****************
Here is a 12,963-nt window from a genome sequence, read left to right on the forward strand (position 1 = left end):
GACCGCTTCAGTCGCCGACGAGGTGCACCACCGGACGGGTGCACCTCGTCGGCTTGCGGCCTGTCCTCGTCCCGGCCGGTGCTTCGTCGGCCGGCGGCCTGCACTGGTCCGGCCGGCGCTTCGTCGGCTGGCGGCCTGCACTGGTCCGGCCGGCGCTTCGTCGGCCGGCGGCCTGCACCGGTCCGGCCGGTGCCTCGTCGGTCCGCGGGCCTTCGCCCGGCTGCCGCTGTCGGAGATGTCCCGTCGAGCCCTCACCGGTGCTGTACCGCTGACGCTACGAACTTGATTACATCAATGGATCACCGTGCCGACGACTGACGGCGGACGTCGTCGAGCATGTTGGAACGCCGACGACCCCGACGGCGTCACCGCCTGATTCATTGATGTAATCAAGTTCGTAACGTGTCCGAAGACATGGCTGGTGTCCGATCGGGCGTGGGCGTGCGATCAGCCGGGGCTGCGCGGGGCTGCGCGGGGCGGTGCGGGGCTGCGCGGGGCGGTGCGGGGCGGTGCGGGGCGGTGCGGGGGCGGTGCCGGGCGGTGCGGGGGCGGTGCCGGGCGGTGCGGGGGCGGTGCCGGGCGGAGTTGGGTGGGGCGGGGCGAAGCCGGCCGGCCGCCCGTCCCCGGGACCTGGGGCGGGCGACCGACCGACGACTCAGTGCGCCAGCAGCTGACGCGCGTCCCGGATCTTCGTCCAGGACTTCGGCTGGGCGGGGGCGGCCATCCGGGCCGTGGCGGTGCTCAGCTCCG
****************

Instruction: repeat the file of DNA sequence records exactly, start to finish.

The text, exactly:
Here is a 12,963-nt window from a genome sequence, read left to right on the forward strand (position 1 = left end):
GACCGCTTCAGTCGCCGACGAGGTGCACCACCGGACGGGTGCACCTCGTCGGCTTGCGGCCTGTCCTCGTCCCGGCCGGTGCTTCGTCGGCCGGCGGCCTGCACTGGTCCGGCCGGCGCTTCGTCGGCTGGCGGCCTGCACTGGTCCGGCCGGCGCTTCGTCGGCCGGCGGCCTGCACCGGTCCGGCCGGTGCCTCGTCGGTCCGCGGGCCTTCGCCCGGCTGCCGCTGTCGGAGATGTCCCGTCGAGCCCTCACCGGTGCTGTACCGCTGACGCTACGAACTTGATTACATCAATGGATCACCGTGCCGACGACTGACGGCGGACGTCGTCGAGCATGTTGGAACGCCGACGACCCCGACGGCGTCACCGCCTGATTCATTGATGTAATCAAGTTCGTAACGTGTCCGAAGACATGGCTGGTGTCCGATCGGGCGTGGGCGTGCGATCAGCCGGGGCTGCGCGGGGCTGCGCGGGGCGGTGCGGGGCTGCGCGGGGCGGTGCGGGGCGGTGCGGGGCGGTGCGGGGGCGGTGCCGGGCGGTGCGGGGGCGGTGCCGGGCGGTGCGGGGGCGGTGCCGGGCGGAGTTGGGTGGGGCGGGGCGAAGCCGGCCGGCCGCCCGTCCCCGGGACCTGGGGCGGGCGACCGACCGACGACTCAGTGCGCCAGCAGCTGACGCGCGTCCCGGATCTTCGTCCAGGACTTCGGCTGGGCGGGGGCGGCCATCCGGGCCGTGGCGGTGCTCAGCTCCG